Refining Modern Web Development



Semantic Web Component Design: Radios, dropdowns, and tabs are the same thing

Early on in the rewrite of Appuri's portal that we started on after having a designer and development team from the MVP, and in our transition from Angular to Knockout, I was looking around at different widget / web component libraries and what I could leverage that would fit the designer's use cases and style, as well as a clean design.

One thing that always drove me nuts about our previous UI was a mismash of different components doing the same thing. We had ui-select2, ui-select from the Angular UI team, angular-multi-select for some multiselect cases, and a custom directive for radio-like toggle boxes.

Each control offered some little feature that another didn't (except ui-select2 which was just in code we didn't get around to refactoring yet). Why is this? All of them are trying to do the same thing on a higher semantic level: The user needs to pick an one (or more) options from this fixed set of options. How that looks is a styling concern.


Angular's module system fails at tracking dependencies properly

Angular, being a framework with a lot of solutions to a problem, forces users to use modules - a very good thing. However, rather than letting users choose their module and package system (RequireJS or Browserify or Webpack for loaders and AMD vs CommonJS vs Harmony for module formats), it brings in it's own module format, without a loader.

Defining a module looks like this

var module = angular.module('fruit-stand', ['raspberries', 'strawberries', 'apples'])
// define what the module is or has by calling methods on it

it also includes a dependency injection component, because, uh, that's what they use in Java so JavaScript needs one too, because modules can't be scoped or replaced in a dynamic, interpretted language right? Nevermind. Well here's how it works:


The 4th aspect in JavaScript MVC frameworks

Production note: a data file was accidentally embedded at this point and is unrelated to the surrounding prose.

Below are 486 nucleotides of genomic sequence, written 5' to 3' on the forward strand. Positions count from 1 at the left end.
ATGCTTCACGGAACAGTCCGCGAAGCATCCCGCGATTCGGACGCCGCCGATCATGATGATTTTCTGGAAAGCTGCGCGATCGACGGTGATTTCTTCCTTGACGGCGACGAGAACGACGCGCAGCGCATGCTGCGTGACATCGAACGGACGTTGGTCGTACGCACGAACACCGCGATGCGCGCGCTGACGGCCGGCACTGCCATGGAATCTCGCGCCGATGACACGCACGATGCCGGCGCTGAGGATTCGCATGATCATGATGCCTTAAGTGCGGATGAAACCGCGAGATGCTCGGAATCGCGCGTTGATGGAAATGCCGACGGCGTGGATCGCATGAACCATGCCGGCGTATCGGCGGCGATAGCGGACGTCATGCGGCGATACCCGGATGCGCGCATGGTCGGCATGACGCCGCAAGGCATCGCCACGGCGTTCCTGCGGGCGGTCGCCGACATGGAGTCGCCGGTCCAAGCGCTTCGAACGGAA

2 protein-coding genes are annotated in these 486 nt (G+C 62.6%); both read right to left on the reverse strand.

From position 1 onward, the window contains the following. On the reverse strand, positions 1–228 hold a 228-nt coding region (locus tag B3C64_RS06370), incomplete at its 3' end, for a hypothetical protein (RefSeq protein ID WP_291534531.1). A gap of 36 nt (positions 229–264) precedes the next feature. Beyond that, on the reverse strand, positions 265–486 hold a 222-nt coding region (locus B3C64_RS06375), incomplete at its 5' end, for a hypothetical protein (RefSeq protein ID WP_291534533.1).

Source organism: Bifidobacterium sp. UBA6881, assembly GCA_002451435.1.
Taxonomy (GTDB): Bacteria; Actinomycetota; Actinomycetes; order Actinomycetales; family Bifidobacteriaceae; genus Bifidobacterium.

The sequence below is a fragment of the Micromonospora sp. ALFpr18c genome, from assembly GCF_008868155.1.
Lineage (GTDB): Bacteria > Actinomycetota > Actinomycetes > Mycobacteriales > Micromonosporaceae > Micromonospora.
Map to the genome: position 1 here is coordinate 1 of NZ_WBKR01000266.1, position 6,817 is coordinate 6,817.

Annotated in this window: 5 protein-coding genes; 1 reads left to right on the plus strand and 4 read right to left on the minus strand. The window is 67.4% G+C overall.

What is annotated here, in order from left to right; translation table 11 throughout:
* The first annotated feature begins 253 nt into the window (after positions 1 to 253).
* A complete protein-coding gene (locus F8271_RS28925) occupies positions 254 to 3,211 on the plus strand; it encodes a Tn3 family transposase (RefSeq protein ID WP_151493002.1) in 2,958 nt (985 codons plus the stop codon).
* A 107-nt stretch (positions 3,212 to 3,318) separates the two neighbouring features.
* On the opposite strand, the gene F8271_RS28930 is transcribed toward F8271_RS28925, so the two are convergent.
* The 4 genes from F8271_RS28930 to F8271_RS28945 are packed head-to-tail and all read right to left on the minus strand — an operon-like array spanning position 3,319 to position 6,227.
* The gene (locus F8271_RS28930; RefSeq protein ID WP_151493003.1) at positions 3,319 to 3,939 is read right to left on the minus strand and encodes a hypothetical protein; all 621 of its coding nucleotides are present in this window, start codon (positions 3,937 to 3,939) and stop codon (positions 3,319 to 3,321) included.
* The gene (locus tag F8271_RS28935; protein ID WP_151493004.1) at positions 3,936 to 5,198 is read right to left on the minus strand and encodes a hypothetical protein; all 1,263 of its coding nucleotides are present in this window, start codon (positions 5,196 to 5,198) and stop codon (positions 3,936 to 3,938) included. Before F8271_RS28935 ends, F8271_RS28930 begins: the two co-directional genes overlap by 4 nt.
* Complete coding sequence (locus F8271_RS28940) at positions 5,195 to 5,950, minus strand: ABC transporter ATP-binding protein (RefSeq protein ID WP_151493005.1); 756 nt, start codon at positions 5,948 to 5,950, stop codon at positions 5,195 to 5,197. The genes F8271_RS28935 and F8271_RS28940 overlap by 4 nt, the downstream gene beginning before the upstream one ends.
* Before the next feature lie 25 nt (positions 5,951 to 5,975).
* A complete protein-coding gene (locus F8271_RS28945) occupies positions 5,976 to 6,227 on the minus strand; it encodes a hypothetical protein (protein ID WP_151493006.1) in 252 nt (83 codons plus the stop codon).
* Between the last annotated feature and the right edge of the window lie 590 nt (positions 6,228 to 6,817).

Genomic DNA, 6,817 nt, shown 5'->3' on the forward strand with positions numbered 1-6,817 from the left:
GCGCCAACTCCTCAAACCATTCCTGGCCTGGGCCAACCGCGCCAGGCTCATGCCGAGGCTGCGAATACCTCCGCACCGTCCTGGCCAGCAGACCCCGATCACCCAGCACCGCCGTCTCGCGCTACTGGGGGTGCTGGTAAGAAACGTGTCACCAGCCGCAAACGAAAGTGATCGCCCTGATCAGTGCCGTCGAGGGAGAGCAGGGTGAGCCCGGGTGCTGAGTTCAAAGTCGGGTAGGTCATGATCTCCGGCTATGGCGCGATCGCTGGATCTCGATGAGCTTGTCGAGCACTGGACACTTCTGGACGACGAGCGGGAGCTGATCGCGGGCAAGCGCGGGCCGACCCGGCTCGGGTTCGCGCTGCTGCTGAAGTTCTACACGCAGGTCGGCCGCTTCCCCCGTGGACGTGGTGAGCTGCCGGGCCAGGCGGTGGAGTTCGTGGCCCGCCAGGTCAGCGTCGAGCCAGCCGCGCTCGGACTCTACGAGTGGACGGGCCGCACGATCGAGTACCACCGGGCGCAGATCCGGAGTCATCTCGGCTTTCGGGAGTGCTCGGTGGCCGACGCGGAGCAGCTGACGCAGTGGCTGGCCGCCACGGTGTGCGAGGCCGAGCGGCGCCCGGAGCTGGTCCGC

Of the many JavaScript frameworks out there, they all have one core priciple - to structure your code in a Model-View-Whatever style:

  • Model: Your data as an object
  • Controller/ViewModel/Presenter/Whatever: the business logic of your app
  • View: The HTML templates for your app

    But after using a few (Knockout, Angular, Ember, and Backbone) I've noticed there's a forth component. It's the widgety type of logic - logic that isn't about your business, but extents the browser functionality - that cool datepicker, color picker, an awesome visualization with D3, maybe a 3D flip switch intstead of a checkbox. That stuff that is a DMZ to the DOM - Knockout's bindingHandlers, Angular's directives, and Handlebar helpers. They aren't about how you map your view model / controller to the DOM, but about extending the functionality of the DOM.

    Why call this out? Well frameworks don't exactly agree on this terminology. With Knockout and Angular, the view is HTML, as they use DOM-based templating. In Ember, Backbone, and other string-based templating languages, they often refer to the view as a piece of JavaScript, and templating is separate. Really the template should be called the view in their world, and the view is this 4th aspect, the widget aspect. Knockout and Angular have their bindingHandlers / directives that extend their templating functionality, which are much more analogous to Ember/Backbone/Batman/etc views.

    Why is this important? Keeping selector strings out of your controllers and view models is vital for the separation of concerns and tesability. Keeping this 4th aspect as the DMZ to the DOM helps to separate these concerns. Say you do have a complicated problem to solve in your app, and you come up with a cool way to visuallize it. You could put it all in one module... but now what happens when you release it and users don't like that widget and they want something more traditional? It will be harder to pull it out. Or the opposite where that widget is really awesome and you want to use it elsewhere... now lots of work to pull the business logic out. Let those two evolve independently and they grow and improve much more rapidly.